Abalone Fishery in Sonoma County Closed

Media Contact:
Jordan Traverso, DFG Communications, (916) 654-9937

The abalone fishery along the California coast of Sonoma County is officially closed effective immediately. The abalone season remains open in the rest of the northern California coastal counties (Marin, Mendocino, Humboldt and Del Norte).
 
On Oct. 4, the Office of Administrative Law approved the emergency regulations for an abalone closure on the Sonoma County coast. The regulations became effective upon filing with the Secretary of State at 2:42 p.m.
 
On Sept. 15, the California Fish and Game Commission voted to close the fishery. This action was taken in the wake of confirmed reports of dead red abalone and other invertebrates on beaches and inside coves along the coast in these areas.
 
Data continue to be collected that shows an abalone die-off along the Sonoma coast beginning Aug. 27. According to Department of Fish and Game (DFG) biologists, these abalone deaths coincided with a local red tide bloom and calm ocean conditions. Although the exact reasons for the abalone deaths are not known, invertebrate die-offs have occurred in the past along the northern California coast due to lack of oxygen and/or poisoning when similar weather and bloom conditions existed but not at the magnitude of this event.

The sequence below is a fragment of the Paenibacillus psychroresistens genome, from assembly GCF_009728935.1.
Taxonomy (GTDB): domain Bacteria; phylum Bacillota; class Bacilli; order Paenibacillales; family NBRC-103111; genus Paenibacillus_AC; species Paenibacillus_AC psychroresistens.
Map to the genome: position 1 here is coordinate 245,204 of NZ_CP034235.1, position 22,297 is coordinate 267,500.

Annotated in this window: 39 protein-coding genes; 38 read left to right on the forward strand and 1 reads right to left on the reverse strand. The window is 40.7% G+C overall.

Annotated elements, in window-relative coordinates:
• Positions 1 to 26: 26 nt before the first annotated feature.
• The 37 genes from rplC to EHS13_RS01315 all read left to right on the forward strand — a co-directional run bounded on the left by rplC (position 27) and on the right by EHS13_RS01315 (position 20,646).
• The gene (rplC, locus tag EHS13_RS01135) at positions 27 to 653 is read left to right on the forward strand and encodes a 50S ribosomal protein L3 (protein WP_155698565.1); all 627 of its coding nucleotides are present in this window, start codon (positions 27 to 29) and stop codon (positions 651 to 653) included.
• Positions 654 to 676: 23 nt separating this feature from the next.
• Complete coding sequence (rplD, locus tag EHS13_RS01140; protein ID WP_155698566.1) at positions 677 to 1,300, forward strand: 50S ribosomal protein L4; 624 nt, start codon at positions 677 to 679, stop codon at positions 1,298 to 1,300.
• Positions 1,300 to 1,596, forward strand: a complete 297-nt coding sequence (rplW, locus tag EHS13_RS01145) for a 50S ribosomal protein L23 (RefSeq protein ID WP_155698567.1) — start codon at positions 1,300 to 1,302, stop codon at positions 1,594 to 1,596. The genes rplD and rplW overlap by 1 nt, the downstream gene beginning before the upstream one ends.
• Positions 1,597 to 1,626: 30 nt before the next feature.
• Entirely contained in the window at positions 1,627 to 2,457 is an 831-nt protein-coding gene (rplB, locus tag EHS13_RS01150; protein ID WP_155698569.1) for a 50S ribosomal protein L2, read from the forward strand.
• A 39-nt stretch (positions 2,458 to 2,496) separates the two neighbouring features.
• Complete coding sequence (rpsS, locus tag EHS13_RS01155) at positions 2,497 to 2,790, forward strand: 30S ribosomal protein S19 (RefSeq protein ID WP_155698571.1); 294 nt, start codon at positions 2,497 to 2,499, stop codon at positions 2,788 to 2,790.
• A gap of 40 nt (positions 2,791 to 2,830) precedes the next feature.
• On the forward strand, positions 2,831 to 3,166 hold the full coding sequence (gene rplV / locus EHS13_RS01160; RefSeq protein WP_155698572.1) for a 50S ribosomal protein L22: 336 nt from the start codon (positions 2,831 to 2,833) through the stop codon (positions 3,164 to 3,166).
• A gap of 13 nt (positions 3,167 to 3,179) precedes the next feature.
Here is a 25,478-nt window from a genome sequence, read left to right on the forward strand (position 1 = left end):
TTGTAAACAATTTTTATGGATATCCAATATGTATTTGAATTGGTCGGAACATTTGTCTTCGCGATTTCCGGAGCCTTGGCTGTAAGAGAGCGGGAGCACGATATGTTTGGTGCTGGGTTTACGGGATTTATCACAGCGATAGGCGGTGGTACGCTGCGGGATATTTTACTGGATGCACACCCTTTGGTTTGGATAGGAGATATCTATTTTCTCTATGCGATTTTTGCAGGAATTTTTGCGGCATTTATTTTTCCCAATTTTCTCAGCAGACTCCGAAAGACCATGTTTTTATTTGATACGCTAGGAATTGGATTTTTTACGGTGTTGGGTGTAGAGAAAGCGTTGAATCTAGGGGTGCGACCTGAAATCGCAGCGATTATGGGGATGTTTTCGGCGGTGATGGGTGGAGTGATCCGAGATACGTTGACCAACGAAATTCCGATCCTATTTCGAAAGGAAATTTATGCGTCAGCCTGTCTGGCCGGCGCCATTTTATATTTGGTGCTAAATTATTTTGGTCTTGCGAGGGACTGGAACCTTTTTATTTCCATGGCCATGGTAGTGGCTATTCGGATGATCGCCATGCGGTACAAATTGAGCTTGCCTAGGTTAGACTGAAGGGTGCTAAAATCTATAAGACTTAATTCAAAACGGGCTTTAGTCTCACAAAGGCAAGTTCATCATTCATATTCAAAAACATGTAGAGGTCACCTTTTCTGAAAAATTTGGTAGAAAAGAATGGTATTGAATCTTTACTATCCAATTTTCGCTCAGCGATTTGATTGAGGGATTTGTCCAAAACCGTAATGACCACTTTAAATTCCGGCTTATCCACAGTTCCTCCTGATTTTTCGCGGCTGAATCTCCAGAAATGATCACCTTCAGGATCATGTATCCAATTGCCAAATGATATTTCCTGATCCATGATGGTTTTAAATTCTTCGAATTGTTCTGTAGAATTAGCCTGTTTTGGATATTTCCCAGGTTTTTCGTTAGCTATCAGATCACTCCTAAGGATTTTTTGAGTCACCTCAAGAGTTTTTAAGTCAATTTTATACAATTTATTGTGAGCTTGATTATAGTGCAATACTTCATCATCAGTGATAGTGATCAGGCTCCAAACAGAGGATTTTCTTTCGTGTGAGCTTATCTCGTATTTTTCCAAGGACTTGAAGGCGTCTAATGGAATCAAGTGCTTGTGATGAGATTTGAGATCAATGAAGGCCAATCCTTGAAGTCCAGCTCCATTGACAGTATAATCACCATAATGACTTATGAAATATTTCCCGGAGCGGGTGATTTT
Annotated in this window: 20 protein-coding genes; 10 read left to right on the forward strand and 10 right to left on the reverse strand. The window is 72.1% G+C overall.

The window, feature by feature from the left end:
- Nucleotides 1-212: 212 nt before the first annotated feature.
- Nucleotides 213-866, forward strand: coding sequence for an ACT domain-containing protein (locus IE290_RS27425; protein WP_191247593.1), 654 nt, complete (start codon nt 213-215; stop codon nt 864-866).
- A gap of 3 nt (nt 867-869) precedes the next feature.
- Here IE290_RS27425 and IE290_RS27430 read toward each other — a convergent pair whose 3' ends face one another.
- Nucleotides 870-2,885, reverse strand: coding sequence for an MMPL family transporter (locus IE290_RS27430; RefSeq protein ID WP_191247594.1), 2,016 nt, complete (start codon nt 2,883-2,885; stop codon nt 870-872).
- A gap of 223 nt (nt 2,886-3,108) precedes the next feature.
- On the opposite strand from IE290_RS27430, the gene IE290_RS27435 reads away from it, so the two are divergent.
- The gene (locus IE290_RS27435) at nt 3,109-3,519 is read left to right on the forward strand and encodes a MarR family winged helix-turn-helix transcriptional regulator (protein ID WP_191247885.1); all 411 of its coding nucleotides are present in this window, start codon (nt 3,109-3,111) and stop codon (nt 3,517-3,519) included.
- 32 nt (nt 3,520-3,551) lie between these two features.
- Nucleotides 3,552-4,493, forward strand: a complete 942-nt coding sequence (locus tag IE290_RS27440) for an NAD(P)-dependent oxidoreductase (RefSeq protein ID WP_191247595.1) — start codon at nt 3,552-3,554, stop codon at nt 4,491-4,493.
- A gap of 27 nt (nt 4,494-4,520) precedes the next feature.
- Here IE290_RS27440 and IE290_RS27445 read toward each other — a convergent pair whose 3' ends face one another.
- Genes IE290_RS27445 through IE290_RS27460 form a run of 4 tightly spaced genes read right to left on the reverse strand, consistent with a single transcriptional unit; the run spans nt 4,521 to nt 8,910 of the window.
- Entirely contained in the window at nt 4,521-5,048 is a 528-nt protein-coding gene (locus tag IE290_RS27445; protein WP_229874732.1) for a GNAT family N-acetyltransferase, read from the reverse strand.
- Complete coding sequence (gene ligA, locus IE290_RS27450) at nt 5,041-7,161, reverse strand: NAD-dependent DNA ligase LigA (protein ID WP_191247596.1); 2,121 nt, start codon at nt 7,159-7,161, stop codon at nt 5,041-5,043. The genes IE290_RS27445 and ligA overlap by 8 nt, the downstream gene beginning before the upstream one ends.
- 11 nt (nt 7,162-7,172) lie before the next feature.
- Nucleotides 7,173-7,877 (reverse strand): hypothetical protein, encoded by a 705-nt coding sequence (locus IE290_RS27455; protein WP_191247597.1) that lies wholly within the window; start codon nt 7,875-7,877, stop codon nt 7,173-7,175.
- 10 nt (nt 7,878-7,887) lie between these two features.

Reports of dead abalone and a variety of other invertebrates have come from Bodega Bay, Russian Gulch, Fort Ross, Timber Cove and Salt Point State Park in Sonoma County and as far north as Anchor Bay in Mendocino County. Other DFG biologists and game wardens have been collecting abalone, mussels and water samples since the problem started and are continuing to document reports from the public. The public is encouraged to report the location, date, and number of dead or dying abalone to Ian Taniguchi at (562) 342-7182 or by e-mail at itaniguchi@dfg.ca.gov.
 
Divers are encouraged to avoid diving in the affected areas and cannot take abalone. Take is defined in Section 86 of the Fish and Game Code as “hunt, pursue, catch, capture, or kill, or attempt to hunt, pursue, catch, capture, or kill.”
 
Abalone fishermen are advised to contact a physician immediately if they become sick, and to report symptoms to the local county health department (www.sonoma-county.org/health/about/publichealth.asp). The latest red tide updates from the California Department of Public Health are also posted online at www.cdph.ca.gov/programs/Pages/DDWEM.aspx.